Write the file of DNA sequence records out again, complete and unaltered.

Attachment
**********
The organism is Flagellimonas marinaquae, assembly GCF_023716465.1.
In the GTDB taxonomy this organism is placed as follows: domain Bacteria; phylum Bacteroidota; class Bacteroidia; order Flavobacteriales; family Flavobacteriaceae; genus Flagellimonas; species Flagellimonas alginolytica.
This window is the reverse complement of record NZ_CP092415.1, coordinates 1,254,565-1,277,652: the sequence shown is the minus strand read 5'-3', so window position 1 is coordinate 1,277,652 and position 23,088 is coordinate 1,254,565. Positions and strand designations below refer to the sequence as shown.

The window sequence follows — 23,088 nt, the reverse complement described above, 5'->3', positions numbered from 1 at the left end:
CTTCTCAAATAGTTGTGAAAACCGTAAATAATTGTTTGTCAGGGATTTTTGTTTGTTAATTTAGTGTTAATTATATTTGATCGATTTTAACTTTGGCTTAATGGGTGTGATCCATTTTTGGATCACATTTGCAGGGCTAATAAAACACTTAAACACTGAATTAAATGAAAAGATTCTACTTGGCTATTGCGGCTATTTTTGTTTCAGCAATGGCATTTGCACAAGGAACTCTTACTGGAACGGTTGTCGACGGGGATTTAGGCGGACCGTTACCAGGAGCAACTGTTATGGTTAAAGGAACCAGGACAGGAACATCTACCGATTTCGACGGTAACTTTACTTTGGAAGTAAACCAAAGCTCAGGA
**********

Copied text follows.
The organism is Flagellimonas marinaquae, assembly GCF_023716465.1.
In the GTDB taxonomy this organism is placed as follows: domain Bacteria; phylum Bacteroidota; class Bacteroidia; order Flavobacteriales; family Flavobacteriaceae; genus Flagellimonas; species Flagellimonas alginolytica.
This window is the reverse complement of record NZ_CP092415.1, coordinates 1,254,565-1,277,652: the sequence shown is the minus strand read 5'-3', so window position 1 is coordinate 1,277,652 and position 23,088 is coordinate 1,254,565. Positions and strand designations below refer to the sequence as shown.

The window sequence follows — 23,088 nt, the reverse complement described above, 5'->3', positions numbered from 1 at the left end:
CTTCTCAAATAGTTGTGAAAACCGTAAATAATTGTTTGTCAGGGATTTTTGTTTGTTAATTTAGTGTTAATTATATTTGATCGATTTTAACTTTGGCTTAATGGGTGTGATCCATTTTTGGATCACATTTGCAGGGCTAATAAAACACTTAAACACTGAATTAAATGAAAAGATTCTACTTGGCTATTGCGGCTATTTTTGTTTCAGCAATGGCATTTGCACAAGGAACTCTTACTGGAACGGTTGTCGACGGGGATTTAGGCGGACCGTTACCAGGAGCAACTGTTATGGTTAAAGGAACCAGGACAGGAACATCTACCGATTTCGACGGTAACTTTACTTTGGAAGTAAACCAAAGCTCAGGA